No Boundaries: To Those Canadian Girls

I’ve known a few Canadian girls,
though most I’ve never met.
Some from tiny prairie towns,
others from big cities, and yet
the one thing they all share,
is a toughness wrapped in sweet.
Maybe it’s because of their winters,
where they learn to make their own heat
as they walk to school in icy chills
a Carolina girl would say no over.
A Canadian girl will just smile and say,
“What’s the matter, eh? It’s only October!”
I know that it’s quite silly, though,
to lump all these girls together.
Each one is different, as you would see,
if you knew Joanne, Tasha, and Heather.
So I dedicate this poem to the ladies
from the Land of the Maple Leaf red.
I love them and the way they speak,
from sea to mer and from A to Zed.

On Day 11 of Poem-a-Day Challenge, a Dedication poem. And, since it’s the birthday of two of my dear Canadian “friends I never met’ (© Heather Grace Stewart), I figured this would be a good day and way to express my appreciation and affection for the ladies who’ve been so kind to me from The Great White North.


The Tenderfoot

The Tenderfoot, Charles Marion Russell 1900

Say there, cowboy, heard you first herded sheep,
but soon enough moved on to real live beeves.
So how’d a kid with callouses that deep
learn to paint as well as a Hopi weaves?

Taught yourself since you were a sprout, you say?
I b’lieve you done good in learning that art.
Now you paint people and things gone away,
real cowboys and Indians, but with heart.

I like how you showed them Piegan fellows
on ponies galloping hellbent for meat.
Them bufflers, I can almost hear their bellows,
like when there were more of them than Blackfeet.

So you’re happy now that you’re in Great Falls
‘stead of wrapped in a blanket under stars?
Or d’you miss them days when the heifer bawls
as we drove ‘em to Helena’s rail cars?

I’d say you done well for yourself, Charlie,
got this fine house and a pretty young wife.
Beats pushing a plow though a field of barley,
but I still think you might miss our old life.

‘Preciate you painting my picture there,
though I’m on the wrong side of that tussle.
Bucked like a tenderfoot on that li’l mare
I believe was your show, Charlie Russell.

For Day 4 of the NaPoWriMo Poem-a-Day Challenge, the prompt called for a “painter” poem, where I am to take a painter and make him or her the title and subject of my poem. If you know me, you know my, ohhhhh, let’s say obsession with the American West. From when it butted up against my backyard in New York to what we now call the Old West. One of my favorite artists of that time is the great Charles M. Russell, who gave new meaning to the term “cowboy artist,” since he was both. This poem’s a conversation, one-sided at best, between an old cowboy chum of Charlie’s visiting him with reminiscences and maybe a slight bone to pick. 

All The World Was His Stage

Will always got a perfect mark from his favorite professor. I don’t begrudge him his success. He came from pretty tough circumstances. First of his family to go to college, small rural high school and all.

Okay, I kind of resent the fact that Will Shakespeare got a reputation as “the most inventive and gifted writer our English Department has ever produced” according to a college newsletter to alums and donors.. 

Will was a nice enough guy. Quite friendly and very well-spoken. We hit it off our first week at a dorm mixer. I’d say he over-compensated for his farm boy upbringing by walking around like he was strutting on stage or something, but it did get the attention he craved.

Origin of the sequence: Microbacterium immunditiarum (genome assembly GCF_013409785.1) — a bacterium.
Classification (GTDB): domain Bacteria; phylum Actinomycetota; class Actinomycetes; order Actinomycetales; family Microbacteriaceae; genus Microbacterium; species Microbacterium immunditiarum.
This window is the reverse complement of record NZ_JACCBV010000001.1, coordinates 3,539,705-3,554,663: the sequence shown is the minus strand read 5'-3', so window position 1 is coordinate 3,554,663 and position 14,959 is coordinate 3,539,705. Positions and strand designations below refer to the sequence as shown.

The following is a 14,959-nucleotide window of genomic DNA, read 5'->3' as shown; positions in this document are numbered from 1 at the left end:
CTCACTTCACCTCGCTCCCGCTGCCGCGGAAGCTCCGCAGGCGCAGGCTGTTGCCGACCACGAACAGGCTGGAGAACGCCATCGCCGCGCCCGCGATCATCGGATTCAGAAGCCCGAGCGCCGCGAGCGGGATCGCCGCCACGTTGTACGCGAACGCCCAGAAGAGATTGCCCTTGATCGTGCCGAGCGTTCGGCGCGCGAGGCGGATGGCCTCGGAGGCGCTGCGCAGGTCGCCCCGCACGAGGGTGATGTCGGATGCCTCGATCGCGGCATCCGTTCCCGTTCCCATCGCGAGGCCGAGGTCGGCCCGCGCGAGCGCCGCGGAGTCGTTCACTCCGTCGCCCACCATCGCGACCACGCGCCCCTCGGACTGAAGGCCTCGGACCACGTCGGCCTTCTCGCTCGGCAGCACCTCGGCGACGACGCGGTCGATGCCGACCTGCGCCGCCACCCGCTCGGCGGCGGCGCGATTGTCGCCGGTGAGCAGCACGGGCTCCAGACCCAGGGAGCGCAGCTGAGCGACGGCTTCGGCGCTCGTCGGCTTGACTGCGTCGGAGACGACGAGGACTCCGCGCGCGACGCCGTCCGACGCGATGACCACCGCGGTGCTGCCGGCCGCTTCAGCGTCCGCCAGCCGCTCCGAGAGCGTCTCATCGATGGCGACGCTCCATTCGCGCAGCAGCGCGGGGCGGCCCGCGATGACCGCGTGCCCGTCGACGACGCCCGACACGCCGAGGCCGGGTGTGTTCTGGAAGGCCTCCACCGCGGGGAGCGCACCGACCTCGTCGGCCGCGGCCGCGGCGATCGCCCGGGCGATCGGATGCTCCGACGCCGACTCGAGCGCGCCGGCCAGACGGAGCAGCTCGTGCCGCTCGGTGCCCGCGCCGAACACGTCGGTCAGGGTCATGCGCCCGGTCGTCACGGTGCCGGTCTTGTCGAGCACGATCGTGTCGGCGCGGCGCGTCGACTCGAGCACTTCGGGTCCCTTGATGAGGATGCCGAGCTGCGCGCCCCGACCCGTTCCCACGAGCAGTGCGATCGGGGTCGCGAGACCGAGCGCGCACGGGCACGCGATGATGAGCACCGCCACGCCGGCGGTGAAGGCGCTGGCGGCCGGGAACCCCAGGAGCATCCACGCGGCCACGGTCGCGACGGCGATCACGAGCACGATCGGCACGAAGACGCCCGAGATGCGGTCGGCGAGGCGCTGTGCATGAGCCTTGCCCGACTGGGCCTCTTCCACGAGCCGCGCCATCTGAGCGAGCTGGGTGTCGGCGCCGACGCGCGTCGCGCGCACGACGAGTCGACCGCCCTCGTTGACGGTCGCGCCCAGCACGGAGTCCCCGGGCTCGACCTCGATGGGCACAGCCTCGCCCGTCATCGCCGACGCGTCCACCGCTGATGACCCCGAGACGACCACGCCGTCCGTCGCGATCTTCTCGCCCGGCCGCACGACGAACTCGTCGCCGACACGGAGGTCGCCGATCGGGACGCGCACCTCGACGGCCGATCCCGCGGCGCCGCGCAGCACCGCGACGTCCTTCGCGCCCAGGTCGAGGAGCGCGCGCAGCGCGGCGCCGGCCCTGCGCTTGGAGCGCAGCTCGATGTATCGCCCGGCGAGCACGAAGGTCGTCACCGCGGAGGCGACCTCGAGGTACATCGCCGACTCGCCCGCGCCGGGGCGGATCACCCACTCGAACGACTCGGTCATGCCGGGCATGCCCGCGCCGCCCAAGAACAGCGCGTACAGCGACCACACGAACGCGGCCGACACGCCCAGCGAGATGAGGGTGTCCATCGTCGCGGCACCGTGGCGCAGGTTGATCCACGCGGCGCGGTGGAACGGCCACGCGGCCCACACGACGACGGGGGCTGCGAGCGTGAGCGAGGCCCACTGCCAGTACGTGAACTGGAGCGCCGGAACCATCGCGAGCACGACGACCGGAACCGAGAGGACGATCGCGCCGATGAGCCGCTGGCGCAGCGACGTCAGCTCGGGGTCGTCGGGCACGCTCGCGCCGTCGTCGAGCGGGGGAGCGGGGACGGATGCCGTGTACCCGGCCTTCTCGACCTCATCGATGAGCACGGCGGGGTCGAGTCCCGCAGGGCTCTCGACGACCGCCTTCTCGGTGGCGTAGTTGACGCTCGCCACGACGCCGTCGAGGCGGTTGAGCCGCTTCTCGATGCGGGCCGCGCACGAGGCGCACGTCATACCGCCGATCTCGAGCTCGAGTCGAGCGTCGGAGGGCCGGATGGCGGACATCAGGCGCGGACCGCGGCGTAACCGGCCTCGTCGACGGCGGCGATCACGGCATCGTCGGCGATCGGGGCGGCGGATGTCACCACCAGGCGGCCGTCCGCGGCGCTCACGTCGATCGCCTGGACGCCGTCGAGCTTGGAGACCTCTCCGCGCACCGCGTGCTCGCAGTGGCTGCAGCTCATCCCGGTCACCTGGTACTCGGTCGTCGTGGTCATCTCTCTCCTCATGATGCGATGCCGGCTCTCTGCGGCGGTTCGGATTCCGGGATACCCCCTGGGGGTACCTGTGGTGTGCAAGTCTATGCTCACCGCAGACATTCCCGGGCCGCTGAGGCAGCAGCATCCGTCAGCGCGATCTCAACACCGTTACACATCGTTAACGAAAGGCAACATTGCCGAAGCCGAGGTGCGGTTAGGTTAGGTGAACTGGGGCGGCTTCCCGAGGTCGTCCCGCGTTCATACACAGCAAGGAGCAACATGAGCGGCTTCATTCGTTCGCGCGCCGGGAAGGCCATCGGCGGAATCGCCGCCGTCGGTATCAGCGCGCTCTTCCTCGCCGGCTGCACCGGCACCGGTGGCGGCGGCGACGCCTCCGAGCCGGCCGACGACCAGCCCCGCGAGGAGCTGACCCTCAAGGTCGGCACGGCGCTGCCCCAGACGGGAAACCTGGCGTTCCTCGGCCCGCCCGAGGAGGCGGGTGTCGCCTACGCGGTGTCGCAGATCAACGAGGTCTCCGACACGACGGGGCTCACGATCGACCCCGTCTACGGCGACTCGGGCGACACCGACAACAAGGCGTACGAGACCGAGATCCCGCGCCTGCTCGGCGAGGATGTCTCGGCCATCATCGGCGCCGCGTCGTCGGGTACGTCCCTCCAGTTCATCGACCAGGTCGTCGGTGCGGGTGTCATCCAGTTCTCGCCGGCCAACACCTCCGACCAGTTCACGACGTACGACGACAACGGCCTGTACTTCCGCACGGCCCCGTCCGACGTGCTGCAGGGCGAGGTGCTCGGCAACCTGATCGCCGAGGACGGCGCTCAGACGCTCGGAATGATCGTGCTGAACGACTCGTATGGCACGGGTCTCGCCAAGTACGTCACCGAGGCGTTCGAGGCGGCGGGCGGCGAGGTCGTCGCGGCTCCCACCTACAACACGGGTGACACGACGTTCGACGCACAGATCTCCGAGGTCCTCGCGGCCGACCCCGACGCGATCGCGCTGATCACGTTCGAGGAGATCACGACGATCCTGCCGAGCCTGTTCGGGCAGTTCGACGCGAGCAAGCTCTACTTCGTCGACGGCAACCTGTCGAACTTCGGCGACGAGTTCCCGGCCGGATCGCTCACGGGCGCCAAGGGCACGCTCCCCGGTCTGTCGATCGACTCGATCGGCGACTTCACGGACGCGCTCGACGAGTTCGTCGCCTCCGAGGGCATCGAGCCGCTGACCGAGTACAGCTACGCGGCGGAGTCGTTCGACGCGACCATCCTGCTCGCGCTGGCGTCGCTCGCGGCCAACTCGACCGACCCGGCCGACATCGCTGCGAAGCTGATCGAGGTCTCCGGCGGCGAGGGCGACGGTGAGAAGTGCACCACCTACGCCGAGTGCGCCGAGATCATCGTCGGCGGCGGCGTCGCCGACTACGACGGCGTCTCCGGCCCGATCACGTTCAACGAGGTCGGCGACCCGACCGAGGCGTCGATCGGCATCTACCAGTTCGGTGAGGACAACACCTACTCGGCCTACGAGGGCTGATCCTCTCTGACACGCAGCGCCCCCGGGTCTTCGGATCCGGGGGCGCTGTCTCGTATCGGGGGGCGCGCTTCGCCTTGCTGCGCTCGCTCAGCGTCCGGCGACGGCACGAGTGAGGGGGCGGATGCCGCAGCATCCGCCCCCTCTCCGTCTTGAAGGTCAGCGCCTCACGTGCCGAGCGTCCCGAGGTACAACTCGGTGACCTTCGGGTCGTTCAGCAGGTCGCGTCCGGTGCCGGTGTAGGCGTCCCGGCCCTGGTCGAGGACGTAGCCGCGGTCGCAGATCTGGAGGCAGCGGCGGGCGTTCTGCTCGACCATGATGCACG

“Christine, I understand you write poetry,” he said as he swept up to me.

“Uh huh,” I said. “Been lucky enough to have a few things published. But I want to be a doctor, so the artist side of me will have to take a bit of a hiatus, I guess.”

“Wow, I’d love to have my words published one day. See some of my stories turned into plays, movies or even video games. Would you like to read some of them?” Will said.

“Sure,” I said. They were pretty bad. 

After that, Will was always hanging around my room. That is, if he wasn’t sucking up to the head of the English Department. 

Will made sure we always sat together in our Freshman Composition class. Soon it became, “Christine, I’m having trouble with this poem.” “Chrissie, how can I straighten out this essay?” “Chris, can you fix this story for me, pleeeeze?”

And, for whatever reason, I would help him. That more often than not, ended up with me putting aside my Organic Chem or Spanish 3 and essentially rewriting his work.

“What do you think of this?” he’d say.

“Will, you saw that on TV just last night.”

“So, it was a good story.”

“Yes, but you have to switch it up, give it a different slant, change the characters and setting, and puh-leeeze stop writing ‘should of’ when it’s ‘should HAVE.”

“Show me,” he’d say.

He was very sweet. Handsome in a gentle, long-haired, softly goateed way. I loved how he’d massage my shoulders while I turned his chicken shit prose into Chicken Kiev for Professor Kaplan. He’d enter my room with a flair, never wander in, always a grand entrance. 

And I loved how he’d softly compliment my hair, my nails, my new bedspread, the photos I’d taken from my trips to Europe and California. Oh, and my clothes, always my clothes.

He’d wear those skinny jeans with nice buttoned shirts that bordered on something from Forever 21. He even asked if he could borrow one of my peasant-sleeved blouses more than once. He was pretty skinny and could get away with wearing a size 10 or a medium. Just like me.

Next thing I know, he’s borrowed (stolen) a pair of my leggings and he’s wearing them around campus under a pair of workout shorts. As I said, he was pretty skinny and about as unathletic as a combined English/Theatre major could be 

“Will, I want my clothes back,” I told him.

“Oh, I’m sorry, Chrissie. I thought I’d try that look. Nathan loved it and he gave me a pair of his running tights to wear instead — more colorful than plain black. I’ll drop them off tomorrow.”

Nathan was Professor Kaplan. And tomorrow was never. Next thing I know, Will left school. His roommate told me he headed to New York with Kaplan to meet some of his old theatre buddies. Never came back. No note or a text or any kind of goodbye. When I got back to school for my senior year, I saw that alumni magazines with a photo of Will on the cover. It said he’d become a protegé of some writer-producer and had mounted his first off-Broadway play, which got great reviews from the New York papers.